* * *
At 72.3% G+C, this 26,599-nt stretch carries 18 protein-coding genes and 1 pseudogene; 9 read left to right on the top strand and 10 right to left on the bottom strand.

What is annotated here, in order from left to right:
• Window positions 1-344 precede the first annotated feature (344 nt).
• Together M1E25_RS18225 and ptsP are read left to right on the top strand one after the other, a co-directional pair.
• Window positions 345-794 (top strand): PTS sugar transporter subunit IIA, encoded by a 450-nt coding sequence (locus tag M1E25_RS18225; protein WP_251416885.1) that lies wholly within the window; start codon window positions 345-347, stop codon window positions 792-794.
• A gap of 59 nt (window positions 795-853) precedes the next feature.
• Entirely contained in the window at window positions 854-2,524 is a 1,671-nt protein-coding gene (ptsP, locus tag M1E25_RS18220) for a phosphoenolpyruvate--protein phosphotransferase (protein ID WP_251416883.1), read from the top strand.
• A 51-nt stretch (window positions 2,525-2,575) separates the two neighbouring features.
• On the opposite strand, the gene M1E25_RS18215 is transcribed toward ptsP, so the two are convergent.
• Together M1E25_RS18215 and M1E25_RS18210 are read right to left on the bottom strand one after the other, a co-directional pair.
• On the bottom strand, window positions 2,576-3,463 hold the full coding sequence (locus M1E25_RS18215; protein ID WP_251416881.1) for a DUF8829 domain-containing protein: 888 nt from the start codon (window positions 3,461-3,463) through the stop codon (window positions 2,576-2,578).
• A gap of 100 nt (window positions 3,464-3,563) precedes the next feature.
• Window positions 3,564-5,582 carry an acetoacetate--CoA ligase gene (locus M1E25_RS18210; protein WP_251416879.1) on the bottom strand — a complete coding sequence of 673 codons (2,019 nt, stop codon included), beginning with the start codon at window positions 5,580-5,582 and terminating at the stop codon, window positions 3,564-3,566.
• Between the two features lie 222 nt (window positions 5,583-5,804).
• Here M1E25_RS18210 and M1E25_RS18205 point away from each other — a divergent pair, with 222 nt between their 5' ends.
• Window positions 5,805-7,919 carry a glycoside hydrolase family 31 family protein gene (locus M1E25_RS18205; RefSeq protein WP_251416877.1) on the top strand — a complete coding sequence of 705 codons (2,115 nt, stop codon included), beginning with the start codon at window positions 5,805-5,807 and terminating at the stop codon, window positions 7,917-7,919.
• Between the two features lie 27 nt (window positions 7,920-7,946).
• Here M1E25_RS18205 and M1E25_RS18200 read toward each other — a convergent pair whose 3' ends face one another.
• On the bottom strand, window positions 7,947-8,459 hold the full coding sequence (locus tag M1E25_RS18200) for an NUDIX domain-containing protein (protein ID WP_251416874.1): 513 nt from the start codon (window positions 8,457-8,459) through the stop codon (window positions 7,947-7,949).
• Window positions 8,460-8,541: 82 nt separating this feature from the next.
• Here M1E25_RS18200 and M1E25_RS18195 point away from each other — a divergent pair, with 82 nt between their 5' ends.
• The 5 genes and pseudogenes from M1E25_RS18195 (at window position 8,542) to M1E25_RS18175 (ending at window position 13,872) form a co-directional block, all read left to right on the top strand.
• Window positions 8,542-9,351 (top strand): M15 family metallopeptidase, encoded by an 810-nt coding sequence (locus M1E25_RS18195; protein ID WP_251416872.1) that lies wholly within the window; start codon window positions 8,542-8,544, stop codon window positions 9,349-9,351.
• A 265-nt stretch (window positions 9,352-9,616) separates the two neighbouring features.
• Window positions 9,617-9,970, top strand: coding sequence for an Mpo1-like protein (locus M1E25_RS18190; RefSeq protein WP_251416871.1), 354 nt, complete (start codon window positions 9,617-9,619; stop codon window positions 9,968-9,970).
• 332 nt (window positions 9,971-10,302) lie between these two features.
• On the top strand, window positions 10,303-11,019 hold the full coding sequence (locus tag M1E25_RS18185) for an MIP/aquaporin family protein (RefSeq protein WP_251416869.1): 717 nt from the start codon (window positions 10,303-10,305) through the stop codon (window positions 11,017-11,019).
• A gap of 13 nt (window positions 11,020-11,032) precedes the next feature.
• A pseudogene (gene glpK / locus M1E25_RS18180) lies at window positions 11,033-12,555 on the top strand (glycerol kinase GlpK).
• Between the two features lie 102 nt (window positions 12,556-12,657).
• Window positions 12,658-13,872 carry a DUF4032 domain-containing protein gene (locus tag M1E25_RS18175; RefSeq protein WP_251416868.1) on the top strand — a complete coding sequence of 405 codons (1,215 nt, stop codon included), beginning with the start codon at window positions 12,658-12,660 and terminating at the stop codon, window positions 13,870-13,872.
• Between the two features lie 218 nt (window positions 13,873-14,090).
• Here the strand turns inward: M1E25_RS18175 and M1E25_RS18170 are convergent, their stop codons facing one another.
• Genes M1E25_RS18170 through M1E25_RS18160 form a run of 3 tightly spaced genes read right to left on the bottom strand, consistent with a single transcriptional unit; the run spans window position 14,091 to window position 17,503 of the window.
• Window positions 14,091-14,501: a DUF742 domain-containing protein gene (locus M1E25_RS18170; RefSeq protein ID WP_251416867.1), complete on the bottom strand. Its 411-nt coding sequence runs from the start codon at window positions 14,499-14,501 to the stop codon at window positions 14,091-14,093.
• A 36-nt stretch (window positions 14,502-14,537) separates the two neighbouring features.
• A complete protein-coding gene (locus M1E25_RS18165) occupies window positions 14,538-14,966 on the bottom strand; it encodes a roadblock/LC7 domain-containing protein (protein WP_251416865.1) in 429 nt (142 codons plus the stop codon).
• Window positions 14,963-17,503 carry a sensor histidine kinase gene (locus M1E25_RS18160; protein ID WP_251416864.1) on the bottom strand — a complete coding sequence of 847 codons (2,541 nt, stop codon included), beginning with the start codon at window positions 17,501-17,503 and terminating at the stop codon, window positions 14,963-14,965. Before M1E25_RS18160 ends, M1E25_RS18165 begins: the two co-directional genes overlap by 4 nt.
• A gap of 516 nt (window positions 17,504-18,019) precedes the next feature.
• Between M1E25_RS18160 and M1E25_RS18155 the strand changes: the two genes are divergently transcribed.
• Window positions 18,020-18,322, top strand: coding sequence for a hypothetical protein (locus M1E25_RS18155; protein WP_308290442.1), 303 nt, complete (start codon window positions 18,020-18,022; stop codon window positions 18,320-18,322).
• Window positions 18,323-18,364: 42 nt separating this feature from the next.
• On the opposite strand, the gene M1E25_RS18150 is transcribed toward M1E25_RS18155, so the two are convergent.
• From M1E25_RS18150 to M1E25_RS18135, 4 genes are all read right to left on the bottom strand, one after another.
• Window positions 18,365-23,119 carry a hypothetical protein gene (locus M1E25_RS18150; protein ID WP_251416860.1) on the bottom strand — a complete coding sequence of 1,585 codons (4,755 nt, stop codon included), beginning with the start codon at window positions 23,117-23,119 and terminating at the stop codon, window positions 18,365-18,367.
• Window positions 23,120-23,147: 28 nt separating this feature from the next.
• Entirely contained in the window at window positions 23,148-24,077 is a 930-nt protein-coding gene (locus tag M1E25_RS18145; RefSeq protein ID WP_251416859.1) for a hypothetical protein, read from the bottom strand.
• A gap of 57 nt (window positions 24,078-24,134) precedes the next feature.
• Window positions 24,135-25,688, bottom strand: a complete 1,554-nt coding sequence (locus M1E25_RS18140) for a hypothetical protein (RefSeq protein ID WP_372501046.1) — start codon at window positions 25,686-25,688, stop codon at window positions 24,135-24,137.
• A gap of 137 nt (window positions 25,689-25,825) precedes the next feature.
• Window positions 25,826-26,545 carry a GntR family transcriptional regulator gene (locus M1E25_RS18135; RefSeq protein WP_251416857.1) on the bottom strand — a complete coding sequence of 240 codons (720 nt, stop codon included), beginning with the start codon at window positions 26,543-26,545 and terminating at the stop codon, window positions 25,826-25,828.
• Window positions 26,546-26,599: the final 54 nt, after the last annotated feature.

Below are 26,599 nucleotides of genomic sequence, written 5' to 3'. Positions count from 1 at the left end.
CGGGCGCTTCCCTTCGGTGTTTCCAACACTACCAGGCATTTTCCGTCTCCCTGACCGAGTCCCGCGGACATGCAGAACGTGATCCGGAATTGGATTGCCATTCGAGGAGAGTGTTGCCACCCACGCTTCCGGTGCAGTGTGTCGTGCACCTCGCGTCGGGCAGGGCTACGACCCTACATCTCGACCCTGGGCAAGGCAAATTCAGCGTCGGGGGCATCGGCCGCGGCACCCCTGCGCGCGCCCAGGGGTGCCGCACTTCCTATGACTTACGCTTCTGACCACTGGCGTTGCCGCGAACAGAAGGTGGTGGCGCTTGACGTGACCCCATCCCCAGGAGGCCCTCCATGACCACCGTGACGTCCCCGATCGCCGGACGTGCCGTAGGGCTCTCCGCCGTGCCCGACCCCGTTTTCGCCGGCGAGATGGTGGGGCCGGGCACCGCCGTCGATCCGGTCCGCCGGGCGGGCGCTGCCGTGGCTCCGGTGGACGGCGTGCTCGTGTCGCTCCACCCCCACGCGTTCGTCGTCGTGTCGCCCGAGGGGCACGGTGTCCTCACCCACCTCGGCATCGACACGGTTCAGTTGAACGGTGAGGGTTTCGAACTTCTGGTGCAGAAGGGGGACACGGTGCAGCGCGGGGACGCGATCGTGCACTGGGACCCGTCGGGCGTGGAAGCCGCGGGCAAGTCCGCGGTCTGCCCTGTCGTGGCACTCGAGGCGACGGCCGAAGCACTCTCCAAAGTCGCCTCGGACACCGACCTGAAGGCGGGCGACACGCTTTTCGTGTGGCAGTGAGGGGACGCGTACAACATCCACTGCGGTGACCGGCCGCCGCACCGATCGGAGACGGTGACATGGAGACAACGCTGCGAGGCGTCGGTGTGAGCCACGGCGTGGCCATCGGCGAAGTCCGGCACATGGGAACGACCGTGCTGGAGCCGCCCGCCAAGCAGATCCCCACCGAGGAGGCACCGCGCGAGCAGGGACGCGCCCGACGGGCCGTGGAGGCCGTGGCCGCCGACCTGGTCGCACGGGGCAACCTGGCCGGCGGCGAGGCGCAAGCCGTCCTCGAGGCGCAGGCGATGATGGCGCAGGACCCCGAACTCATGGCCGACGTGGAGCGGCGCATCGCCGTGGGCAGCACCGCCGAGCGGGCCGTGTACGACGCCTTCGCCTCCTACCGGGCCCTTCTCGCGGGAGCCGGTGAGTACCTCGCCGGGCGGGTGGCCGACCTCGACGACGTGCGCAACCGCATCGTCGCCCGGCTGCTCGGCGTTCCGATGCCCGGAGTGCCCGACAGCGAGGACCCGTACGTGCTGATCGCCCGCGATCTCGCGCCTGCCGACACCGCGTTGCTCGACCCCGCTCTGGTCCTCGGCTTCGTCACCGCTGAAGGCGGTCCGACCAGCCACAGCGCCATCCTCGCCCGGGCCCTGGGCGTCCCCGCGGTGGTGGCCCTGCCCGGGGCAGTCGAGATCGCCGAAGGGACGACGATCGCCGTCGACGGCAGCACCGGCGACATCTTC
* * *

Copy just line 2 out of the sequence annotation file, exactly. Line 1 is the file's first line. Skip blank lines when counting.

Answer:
What is annotated here, in order from left to right: